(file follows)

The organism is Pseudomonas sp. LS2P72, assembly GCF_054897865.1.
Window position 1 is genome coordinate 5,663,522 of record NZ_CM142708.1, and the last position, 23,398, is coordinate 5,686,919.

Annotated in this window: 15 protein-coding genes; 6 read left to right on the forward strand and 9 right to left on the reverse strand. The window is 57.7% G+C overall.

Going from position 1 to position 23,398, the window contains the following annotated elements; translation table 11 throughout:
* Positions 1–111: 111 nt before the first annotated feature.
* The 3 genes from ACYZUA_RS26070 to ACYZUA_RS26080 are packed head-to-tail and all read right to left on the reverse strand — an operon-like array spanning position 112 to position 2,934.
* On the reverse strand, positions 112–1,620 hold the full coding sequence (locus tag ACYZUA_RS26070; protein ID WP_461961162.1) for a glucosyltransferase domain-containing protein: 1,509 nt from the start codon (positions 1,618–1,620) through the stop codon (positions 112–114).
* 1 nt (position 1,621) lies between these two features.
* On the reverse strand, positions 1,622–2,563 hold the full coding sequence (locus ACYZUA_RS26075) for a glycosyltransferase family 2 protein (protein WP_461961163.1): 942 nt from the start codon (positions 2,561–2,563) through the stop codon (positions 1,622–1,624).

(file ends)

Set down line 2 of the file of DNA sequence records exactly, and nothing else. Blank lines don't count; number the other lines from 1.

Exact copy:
Window position 1 is genome coordinate 5,663,522 of record NZ_CM142708.1, and the last position, 23,398, is coordinate 5,686,919.